TC gauge reading problem

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Alexander Ziemecki
Posts: 74
Joined: Mon Aug 21, 2023 6:25 pm
Real name: Alexander Ziemecki

TC gauge reading problem

Post by Alexander Ziemecki »

Hey everyone, I've got a fil-tech TC004-KF16 thermocouple gauge tube ( ... 16-flange/) . I'm having some trouble getting a reading off it. I don't know if it's broken or just a PEBCAC.
The website claims it is a drop-in replacement for the hastings DV6 tube. However, I am starting to doubt that claim.

I'm putting 17 mA over the heater pins, and reading nothing off the TC pins. The output should be between 0-9.5 mV, according to the attached graph.
tcguage p v graph dv6.png
The graph uses an amplifier to shift 10 mV into 1 V, but the shape should be the same. I should be getting SOME non-zero reading at ATM, and i'm not. Additionally, I know that my vacuum chamber produces SOME kind of vacuum, because I can feel it and hear it when i turn the pump off. Following Richard's advice, the tube is attached as directly to the roughing pump as possible, and you can audibly hear when the pump is done pushing out atmosphere and switches to ironing out the dregs of low pressure. But still, I get no reading at all off the TC pins.
Screenshot 2024-04-16 163133.png
I've tried checking if the manual is simply wrong about which pins are which, and putting power over those instead. I'm pretty sure this busted my first TC tube. I got a new one, but sawed the first one open just to see what was in it, and this is what I saw.
That gauge was from Ebay, and so I wouldn't be surprised if maybe it was broken when I got it (although I did read a resistance off each pin, before I think I blew it). Also, I definitely cut into the filaments when I opened it with the saw, so that damage is inconclusive. However, this current gauge, the same model, I ordered directly from the manufacturer, and so it should work.

My multimeter has enough sensitivity to read into the 1 mV range, before it gets lost to noise around 0.3 mV. Why am I not getting anything off the meter?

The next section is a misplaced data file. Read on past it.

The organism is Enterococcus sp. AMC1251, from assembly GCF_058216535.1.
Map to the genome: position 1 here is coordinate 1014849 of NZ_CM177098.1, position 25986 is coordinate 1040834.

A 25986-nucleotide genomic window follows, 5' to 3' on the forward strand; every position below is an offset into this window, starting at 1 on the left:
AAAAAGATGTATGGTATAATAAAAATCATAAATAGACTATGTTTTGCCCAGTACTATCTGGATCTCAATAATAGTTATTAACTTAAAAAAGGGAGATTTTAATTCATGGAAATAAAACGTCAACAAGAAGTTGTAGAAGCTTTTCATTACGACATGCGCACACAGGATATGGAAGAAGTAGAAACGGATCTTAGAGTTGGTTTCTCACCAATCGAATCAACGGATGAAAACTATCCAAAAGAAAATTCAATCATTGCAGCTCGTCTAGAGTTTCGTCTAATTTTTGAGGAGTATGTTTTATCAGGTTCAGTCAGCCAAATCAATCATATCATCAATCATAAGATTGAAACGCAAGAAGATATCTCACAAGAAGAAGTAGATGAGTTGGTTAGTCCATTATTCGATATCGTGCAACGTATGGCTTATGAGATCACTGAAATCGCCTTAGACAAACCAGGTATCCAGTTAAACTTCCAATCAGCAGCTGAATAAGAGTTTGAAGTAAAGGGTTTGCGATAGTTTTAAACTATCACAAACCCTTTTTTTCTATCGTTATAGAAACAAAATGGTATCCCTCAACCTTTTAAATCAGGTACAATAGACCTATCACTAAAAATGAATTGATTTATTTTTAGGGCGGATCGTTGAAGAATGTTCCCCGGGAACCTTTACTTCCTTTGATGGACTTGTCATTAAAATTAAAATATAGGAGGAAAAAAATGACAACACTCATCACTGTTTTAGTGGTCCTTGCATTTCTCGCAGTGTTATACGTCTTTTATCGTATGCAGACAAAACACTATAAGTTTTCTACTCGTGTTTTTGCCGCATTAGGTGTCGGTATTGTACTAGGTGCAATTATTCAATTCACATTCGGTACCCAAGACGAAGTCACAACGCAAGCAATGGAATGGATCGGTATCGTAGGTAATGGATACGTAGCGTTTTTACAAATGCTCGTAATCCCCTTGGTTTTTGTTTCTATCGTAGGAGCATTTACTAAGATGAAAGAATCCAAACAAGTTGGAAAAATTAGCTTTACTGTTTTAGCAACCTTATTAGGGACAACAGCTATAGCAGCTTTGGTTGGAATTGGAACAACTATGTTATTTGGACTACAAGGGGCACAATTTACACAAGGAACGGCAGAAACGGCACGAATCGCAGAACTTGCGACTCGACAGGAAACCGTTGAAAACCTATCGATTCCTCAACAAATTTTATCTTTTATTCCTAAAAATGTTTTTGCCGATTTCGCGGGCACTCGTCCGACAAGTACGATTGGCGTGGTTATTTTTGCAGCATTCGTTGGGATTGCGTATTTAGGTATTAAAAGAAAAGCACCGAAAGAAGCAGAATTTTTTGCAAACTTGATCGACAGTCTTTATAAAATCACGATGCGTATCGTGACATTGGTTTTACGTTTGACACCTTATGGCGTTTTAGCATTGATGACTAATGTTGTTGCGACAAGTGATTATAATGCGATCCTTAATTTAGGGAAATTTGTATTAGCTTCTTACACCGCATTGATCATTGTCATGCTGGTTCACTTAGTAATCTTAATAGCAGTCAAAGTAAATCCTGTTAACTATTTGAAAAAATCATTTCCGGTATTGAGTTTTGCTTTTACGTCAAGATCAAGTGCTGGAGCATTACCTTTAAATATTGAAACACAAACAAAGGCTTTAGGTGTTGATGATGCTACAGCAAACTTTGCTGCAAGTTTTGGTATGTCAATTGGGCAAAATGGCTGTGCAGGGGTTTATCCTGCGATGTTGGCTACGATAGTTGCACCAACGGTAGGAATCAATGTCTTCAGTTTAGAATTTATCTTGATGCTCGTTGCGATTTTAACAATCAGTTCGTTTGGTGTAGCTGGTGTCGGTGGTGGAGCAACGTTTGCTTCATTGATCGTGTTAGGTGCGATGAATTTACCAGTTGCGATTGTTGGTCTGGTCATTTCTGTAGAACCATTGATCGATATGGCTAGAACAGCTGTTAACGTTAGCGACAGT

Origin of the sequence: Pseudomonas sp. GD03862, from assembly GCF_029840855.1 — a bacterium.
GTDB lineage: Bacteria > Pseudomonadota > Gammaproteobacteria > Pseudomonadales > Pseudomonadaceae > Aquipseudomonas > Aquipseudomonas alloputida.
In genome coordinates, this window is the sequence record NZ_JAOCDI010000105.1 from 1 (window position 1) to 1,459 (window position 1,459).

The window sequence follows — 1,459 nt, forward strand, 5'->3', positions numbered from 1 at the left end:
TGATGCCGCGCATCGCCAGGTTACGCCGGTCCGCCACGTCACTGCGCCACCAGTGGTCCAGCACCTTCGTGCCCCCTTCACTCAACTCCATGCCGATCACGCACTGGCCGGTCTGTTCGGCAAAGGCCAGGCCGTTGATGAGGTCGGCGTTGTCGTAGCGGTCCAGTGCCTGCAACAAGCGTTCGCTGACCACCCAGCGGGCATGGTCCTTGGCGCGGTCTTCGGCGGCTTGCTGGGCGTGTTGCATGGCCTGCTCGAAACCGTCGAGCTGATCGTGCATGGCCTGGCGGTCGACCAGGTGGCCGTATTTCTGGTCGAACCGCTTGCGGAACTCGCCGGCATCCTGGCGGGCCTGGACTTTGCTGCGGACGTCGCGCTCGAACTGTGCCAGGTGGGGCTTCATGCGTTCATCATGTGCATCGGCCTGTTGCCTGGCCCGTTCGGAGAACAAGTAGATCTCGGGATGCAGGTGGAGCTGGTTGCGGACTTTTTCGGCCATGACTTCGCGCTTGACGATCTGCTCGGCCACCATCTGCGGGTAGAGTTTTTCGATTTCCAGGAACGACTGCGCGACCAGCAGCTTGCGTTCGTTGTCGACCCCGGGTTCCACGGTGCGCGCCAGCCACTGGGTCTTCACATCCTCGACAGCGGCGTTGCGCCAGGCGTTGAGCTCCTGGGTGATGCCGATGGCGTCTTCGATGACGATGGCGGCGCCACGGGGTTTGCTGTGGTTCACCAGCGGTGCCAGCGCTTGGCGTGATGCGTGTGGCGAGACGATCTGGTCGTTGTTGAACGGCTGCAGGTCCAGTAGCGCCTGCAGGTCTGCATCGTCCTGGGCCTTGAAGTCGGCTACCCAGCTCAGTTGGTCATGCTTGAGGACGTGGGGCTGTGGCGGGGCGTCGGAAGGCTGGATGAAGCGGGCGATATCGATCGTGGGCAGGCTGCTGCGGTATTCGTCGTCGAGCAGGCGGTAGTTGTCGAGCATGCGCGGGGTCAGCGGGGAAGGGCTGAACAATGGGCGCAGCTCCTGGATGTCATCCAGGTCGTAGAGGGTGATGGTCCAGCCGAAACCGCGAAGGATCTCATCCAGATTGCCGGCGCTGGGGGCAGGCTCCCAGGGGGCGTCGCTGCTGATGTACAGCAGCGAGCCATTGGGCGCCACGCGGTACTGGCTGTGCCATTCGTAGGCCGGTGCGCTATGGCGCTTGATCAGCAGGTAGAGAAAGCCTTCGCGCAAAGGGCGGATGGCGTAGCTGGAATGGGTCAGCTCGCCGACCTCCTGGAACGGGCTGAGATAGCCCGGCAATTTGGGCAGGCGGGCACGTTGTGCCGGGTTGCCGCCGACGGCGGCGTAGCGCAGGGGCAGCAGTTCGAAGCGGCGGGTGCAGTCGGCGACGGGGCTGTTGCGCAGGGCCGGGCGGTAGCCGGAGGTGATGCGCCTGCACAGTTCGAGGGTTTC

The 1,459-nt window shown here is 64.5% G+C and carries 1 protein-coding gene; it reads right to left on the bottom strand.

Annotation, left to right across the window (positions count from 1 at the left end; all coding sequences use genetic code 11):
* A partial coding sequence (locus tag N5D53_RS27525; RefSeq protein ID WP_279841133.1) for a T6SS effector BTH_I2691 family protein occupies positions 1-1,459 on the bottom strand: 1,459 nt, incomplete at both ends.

Is it a scam tube? The website says it's a drop-in for a dv6, but the dv6 gets its readings of pins 1,3,7, and 8, not 1,3, 5, and 8 like this one does. What's going on with this tube?

Attached to this post is all the documentation that the manufacturer had for the part when I reached out. I've also been trying to study the dv6 documentation, which is leaving me confused by the differences. Axcellis, the other tube manufacturer this tube is said to be a drop-in for, seemed bewildered when I called and asked them for documentation on their tc gauges, and I couldn't find anything online. So I don't know what's going on.

Any assistance would be appreciated. Thanks.
TC004 (1).pdf
(1.7 MiB) Downloaded 20 times
TC004 Operating Characteristics.pdf
(734.59 KiB) Downloaded 22 times
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Dennis P Brown
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Joined: Sun May 20, 2012 10:46 am
Real name: Dennis Brown

Re: TC gauge reading problem

Post by Dennis P Brown »

The issue I found with those types of TC gauge sensors is that few (any?) are interchangeable. I've tested over a dozen different models (different numbers/letters) and none work with my reader except the exact model originally designed/sold with the reader. I would not trust any TC gauge except the exact model designed for the read out unit no matter what the vendor claims. As for working accurately up/towards atmosphere, I've never had one (even very high end units) that didn't consider a few torr as atmospheric pressure.
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Richard Hull
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Joined: Fri Jun 15, 2001 9:44 am
Real name: Richard Hull

Re: TC gauge reading problem

Post by Richard Hull »

Common TC gauges never start reading until about 1 torr =1mm=1000 microns pressure. There are specialty TC gauges with special meters demanded for reading that can work in the low torr ranges.

My favorite and best gauge tube is the 1518 tube as it tends to read and have some tiny bit of useful range well below 20 microns. This is provided you do a lot of fancy calibrating with special electronics and interpolation tables. The DVM-6 tube is more or less the industry standard based on Hastings long and storied history with TC gauges. In general, the use of the 1518 and the TC004 can serve well running off one 1.5 volt D-cell, one pot, one milliammeter to read the heater current and a special millivolt meter rated and scaled for their use. See diagram above.

There is a great article in the Bell Jar that tells how to make your own TC gauge using a number of the more popular tubes.

Richard Hull
Progress may have been a good thing once, but it just went on too long. - Yogi Berra
Fusion is the energy of the future....and it always will be
The more complex the idea put forward by the poor amateur, the more likely it will never see embodiment
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